In my current project my manager is forcing some design concept for dependency injection I would like to discuss because I’m curious what a specialists of dependency injection think about this approach. The ideas behind this is use of class called catalog that is implemented per each service (service in Service Fabric) and having all dependencies inside like this:

public interface IDepA
{
}

public interface IDepB
{
}

public interface IDepC
{
}

public class StandardConstructorInjectorService
{
    private readonly IDepA _depA;
    private readonly IDepB _depB;
    private readonly IDepC _depC;

    public StandardConstructorInjectorService(IDepA depA, IDepB depB, IDepC depC)
    {
        _depA = depA;
        _depB = depB;
        _depC = depC;
    }
}

public class ServiceCatalog
{
    private readonly Container _container;

    public ServiceCatalog(Container container)
    {
        _container = container;
    }

    public IDepA DepA => _container.GetInstance<IDepA>();
    public IDepB DepB => _container.GetInstance<IDepB>();
    public IDepC DepC => _container.GetInstance<IDepC>();
}

public class ServiceWithCatalog
{
    private readonly ServiceCatalog _catalog;

    public ServiceWithCatalog(ServiceCatalog catalog)
    {
        _catalog = catalog;
    }
}

From my perspective we have

Pros:

  1. Code that is using catalog is simple
  2. Dependencies can be used in Lazy mode so when code logic is not using them they will not be created – but on other hand I know that we should design classes in such way that they will use all dependencies
  3. It is easy bootstrap those classes because they have one predefined catalog

Cons:

  1. Dependencies to class is not directly visible
  2. Smell for service locator but we use resolve only in catalog definition and not in business code so I’m not sure is this acceptable or maybe dependency injection police will hunt us down :)

What do you think about this approach?

  • 1
    Dear closers, this question is not primarily opinion-based. – Steven Aug 9 at 21:18
  • 1
    @Steven That's your opinon. – itsme86 Aug 9 at 21:21
  • 4
    @itsme86: not really. The shown code demonstrates a few well-known and well-documented anti-patterns. Because of this, the question can be answered in a reasonably un-opionated way. – Steven Aug 9 at 21:25
  • @Steven That you think that the code shown is an anti-pattern is your opinion. That you (or others) have documented that opinion doesn't make it any less of an opinion. – Servy Aug 9 at 21:27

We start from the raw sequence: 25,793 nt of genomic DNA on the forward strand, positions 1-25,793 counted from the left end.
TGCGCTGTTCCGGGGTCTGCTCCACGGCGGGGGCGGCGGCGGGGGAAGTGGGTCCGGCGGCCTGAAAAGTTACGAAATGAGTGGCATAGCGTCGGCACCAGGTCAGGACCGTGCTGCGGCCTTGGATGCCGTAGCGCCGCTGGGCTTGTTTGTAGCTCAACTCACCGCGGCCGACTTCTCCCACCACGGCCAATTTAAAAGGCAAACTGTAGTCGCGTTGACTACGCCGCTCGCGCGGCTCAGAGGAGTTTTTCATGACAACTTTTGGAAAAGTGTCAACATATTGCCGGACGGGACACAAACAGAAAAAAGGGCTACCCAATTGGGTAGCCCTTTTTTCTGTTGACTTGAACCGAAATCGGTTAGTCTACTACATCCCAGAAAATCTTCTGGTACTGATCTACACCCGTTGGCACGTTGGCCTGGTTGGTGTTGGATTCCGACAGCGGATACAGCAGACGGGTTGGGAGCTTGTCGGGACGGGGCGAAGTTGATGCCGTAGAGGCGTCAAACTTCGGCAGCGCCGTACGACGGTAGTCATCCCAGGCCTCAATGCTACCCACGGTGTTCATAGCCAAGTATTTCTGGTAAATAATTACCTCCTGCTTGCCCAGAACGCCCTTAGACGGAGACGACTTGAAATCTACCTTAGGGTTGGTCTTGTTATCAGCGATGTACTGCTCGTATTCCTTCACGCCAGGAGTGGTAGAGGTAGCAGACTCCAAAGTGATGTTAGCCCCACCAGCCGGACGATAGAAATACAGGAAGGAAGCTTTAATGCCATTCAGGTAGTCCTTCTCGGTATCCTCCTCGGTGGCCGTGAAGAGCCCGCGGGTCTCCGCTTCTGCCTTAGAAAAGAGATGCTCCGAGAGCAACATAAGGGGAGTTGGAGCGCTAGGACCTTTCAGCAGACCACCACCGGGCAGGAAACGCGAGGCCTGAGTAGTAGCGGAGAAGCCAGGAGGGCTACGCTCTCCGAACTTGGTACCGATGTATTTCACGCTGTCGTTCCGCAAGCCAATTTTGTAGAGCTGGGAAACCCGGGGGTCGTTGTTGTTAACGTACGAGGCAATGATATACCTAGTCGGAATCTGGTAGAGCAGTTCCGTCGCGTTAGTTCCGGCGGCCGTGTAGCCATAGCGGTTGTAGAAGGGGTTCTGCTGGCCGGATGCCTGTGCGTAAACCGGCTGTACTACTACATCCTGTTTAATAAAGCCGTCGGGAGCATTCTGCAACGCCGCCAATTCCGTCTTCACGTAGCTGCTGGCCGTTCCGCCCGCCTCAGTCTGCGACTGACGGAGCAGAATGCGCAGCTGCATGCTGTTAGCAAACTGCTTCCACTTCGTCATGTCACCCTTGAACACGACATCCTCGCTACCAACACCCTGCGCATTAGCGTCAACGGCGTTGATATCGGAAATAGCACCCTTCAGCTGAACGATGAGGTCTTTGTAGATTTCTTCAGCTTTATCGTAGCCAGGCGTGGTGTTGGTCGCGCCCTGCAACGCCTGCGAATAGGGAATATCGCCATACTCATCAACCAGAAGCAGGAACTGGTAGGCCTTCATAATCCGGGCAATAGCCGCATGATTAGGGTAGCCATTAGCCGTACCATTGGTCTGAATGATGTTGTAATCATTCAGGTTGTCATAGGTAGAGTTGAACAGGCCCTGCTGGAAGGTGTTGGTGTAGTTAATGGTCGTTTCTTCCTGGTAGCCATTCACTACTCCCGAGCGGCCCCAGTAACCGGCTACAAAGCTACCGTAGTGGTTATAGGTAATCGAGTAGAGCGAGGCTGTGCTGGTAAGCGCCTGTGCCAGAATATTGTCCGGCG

• 1
    Well, that's not a pure service locator, but really close and... imho worse. It's like a god-objectfactory.. The 'catalog' almost forces all points of use to learn all dependencies of all siblings. Your saved only because C# compiler works somewhat hard to strip them, however the catalog still dependencies on all of them, what is not true for a normalna ioc container – quetzalcoatl Aug 9 at 21:32

Your ServiceCatalog class depends on the Container. This effectively makes this a Service Locator, which is an anti-pattern. The fact this this class is not 'business code' is irrelevant. The only thing that matters is that it is not part of the Composition Root, which makes this an anti-pattern.

Besides using an anti-pattern, the class exposes its dependencies, rather than hiding them, which is a bad idea as well. The main idea of this class is probably to group commonly used dependencies together, lowering the number of constructor dependencies a class has. Problem with this, however, is that it doesn't lower the complexity of a consuming class, but simply obscures the fact that a class has too many dependencies. A class with too many dependencies likely violates the Single Responsibility Principle.

Instead of using this service catalog 'pattern', stick to using Constructor Injection. When a class gets too many constructor dependencies, a code-smell called Constructor Over-Injection, action should be taken. There are many solutions for this, such as Facade Services, Decorators or Domain Events. A Facade Service hides its dependencies rather than exposing them.

All this information, and much more, can be read in this book, by Mark Seemann and myself.

  • 1
    I have book for two days now and I tend to read it ;) – dnf Aug 9 at 21:35
  • 1
    @quetzalcoatl thanks for noticing. Fixed it. – Steven Aug 10 at 21:20

Your Answer

 

By clicking "Post Your Answer", you acknowledge that you have read our updated terms of service, privacy policy and cookie policy, and that your continued use of the website is subject to these policies.

Not the answer you're looking for? Browse other questions tagged or ask your own question.